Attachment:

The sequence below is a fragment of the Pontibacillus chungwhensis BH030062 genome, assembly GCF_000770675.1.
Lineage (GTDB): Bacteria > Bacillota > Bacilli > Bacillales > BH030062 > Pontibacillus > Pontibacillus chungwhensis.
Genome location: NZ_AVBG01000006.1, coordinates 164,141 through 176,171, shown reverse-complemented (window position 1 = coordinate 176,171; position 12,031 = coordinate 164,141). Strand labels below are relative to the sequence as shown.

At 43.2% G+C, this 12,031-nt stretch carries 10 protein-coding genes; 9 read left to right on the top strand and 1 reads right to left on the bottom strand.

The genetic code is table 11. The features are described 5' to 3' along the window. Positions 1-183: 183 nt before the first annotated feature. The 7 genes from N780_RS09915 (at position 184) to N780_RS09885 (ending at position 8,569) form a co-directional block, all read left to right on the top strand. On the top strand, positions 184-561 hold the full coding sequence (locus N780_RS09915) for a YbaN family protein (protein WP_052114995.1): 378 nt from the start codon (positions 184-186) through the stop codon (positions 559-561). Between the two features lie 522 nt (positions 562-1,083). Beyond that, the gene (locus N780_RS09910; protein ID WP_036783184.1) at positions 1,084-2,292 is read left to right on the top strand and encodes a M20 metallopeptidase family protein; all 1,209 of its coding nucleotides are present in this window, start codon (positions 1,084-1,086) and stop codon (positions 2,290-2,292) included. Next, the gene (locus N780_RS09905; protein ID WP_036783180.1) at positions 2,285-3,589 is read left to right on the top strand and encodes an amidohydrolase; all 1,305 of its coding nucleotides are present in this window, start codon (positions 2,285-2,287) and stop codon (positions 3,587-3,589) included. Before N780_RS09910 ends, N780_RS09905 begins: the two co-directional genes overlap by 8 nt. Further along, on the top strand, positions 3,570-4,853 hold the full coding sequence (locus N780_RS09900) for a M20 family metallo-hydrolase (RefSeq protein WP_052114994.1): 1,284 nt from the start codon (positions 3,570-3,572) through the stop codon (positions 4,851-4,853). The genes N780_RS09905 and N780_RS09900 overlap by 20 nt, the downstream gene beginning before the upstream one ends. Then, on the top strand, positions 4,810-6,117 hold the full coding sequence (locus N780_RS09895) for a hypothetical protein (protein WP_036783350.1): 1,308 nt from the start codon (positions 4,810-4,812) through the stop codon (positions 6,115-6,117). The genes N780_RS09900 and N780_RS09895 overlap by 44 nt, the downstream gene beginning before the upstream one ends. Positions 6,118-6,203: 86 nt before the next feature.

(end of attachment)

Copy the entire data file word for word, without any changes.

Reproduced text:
The sequence below is a fragment of the Pontibacillus chungwhensis BH030062 genome, assembly GCF_000770675.1.
Lineage (GTDB): Bacteria > Bacillota > Bacilli > Bacillales > BH030062 > Pontibacillus > Pontibacillus chungwhensis.
Genome location: NZ_AVBG01000006.1, coordinates 164,141 through 176,171, shown reverse-complemented (window position 1 = coordinate 176,171; position 12,031 = coordinate 164,141). Strand labels below are relative to the sequence as shown.

At 43.2% G+C, this 12,031-nt stretch carries 10 protein-coding genes; 9 read left to right on the top strand and 1 reads right to left on the bottom strand.

The genetic code is table 11. The features are described 5' to 3' along the window. Positions 1-183: 183 nt before the first annotated feature. The 7 genes from N780_RS09915 (at position 184) to N780_RS09885 (ending at position 8,569) form a co-directional block, all read left to right on the top strand. On the top strand, positions 184-561 hold the full coding sequence (locus N780_RS09915) for a YbaN family protein (protein WP_052114995.1): 378 nt from the start codon (positions 184-186) through the stop codon (positions 559-561). Between the two features lie 522 nt (positions 562-1,083). Beyond that, the gene (locus N780_RS09910; protein ID WP_036783184.1) at positions 1,084-2,292 is read left to right on the top strand and encodes a M20 metallopeptidase family protein; all 1,209 of its coding nucleotides are present in this window, start codon (positions 1,084-1,086) and stop codon (positions 2,290-2,292) included. Next, the gene (locus N780_RS09905; protein ID WP_036783180.1) at positions 2,285-3,589 is read left to right on the top strand and encodes an amidohydrolase; all 1,305 of its coding nucleotides are present in this window, start codon (positions 2,285-2,287) and stop codon (positions 3,587-3,589) included. Before N780_RS09910 ends, N780_RS09905 begins: the two co-directional genes overlap by 8 nt. Further along, on the top strand, positions 3,570-4,853 hold the full coding sequence (locus N780_RS09900) for a M20 family metallo-hydrolase (RefSeq protein WP_052114994.1): 1,284 nt from the start codon (positions 3,570-3,572) through the stop codon (positions 4,851-4,853). The genes N780_RS09905 and N780_RS09900 overlap by 20 nt, the downstream gene beginning before the upstream one ends. Then, on the top strand, positions 4,810-6,117 hold the full coding sequence (locus N780_RS09895) for a hypothetical protein (protein WP_036783350.1): 1,308 nt from the start codon (positions 4,810-4,812) through the stop codon (positions 6,115-6,117). The genes N780_RS09900 and N780_RS09895 overlap by 44 nt, the downstream gene beginning before the upstream one ends. Positions 6,118-6,203: 86 nt before the next feature.